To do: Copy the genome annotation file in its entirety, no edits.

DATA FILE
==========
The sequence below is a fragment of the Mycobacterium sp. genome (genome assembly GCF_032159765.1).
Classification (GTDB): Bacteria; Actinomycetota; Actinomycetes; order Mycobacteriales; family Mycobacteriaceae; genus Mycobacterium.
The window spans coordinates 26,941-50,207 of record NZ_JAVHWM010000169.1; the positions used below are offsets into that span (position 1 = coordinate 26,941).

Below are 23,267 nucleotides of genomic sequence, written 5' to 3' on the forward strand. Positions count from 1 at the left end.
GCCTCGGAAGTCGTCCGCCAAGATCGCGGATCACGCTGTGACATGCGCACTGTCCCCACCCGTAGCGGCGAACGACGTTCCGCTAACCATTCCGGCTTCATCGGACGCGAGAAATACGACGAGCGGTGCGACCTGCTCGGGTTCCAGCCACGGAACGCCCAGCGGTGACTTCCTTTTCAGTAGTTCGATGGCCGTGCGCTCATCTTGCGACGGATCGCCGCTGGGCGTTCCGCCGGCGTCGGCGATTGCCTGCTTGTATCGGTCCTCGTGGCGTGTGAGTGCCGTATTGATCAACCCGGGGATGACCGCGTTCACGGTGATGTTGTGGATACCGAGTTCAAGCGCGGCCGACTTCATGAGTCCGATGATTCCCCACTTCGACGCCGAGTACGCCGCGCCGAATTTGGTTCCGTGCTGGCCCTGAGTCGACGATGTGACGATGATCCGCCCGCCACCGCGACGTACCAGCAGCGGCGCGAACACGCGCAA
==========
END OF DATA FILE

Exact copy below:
The sequence below is a fragment of the Mycobacterium sp. genome (genome assembly GCF_032159765.1).
Classification (GTDB): Bacteria; Actinomycetota; Actinomycetes; order Mycobacteriales; family Mycobacteriaceae; genus Mycobacterium.
The window spans coordinates 26,941-50,207 of record NZ_JAVHWM010000169.1; the positions used below are offsets into that span (position 1 = coordinate 26,941).

Below are 23,267 nucleotides of genomic sequence, written 5' to 3' on the forward strand. Positions count from 1 at the left end.
GCCTCGGAAGTCGTCCGCCAAGATCGCGGATCACGCTGTGACATGCGCACTGTCCCCACCCGTAGCGGCGAACGACGTTCCGCTAACCATTCCGGCTTCATCGGACGCGAGAAATACGACGAGCGGTGCGACCTGCTCGGGTTCCAGCCACGGAACGCCCAGCGGTGACTTCCTTTTCAGTAGTTCGATGGCCGTGCGCTCATCTTGCGACGGATCGCCGCTGGGCGTTCCGCCGGCGTCGGCGATTGCCTGCTTGTATCGGTCCTCGTGGCGTGTGAGTGCCGTATTGATCAACCCGGGGATGACCGCGTTCACGGTGATGTTGTGGATACCGAGTTCAAGCGCGGCCGACTTCATGAGTCCGATGATTCCCCACTTCGACGCCGAGTACGCCGCGCCGAATTTGGTTCCGTGCTGGCCCTGAGTCGACGATGTGACGATGATCCGCCCGCCACCGCGACGTACCAGCAGCGGCGCGAACACGCGCAA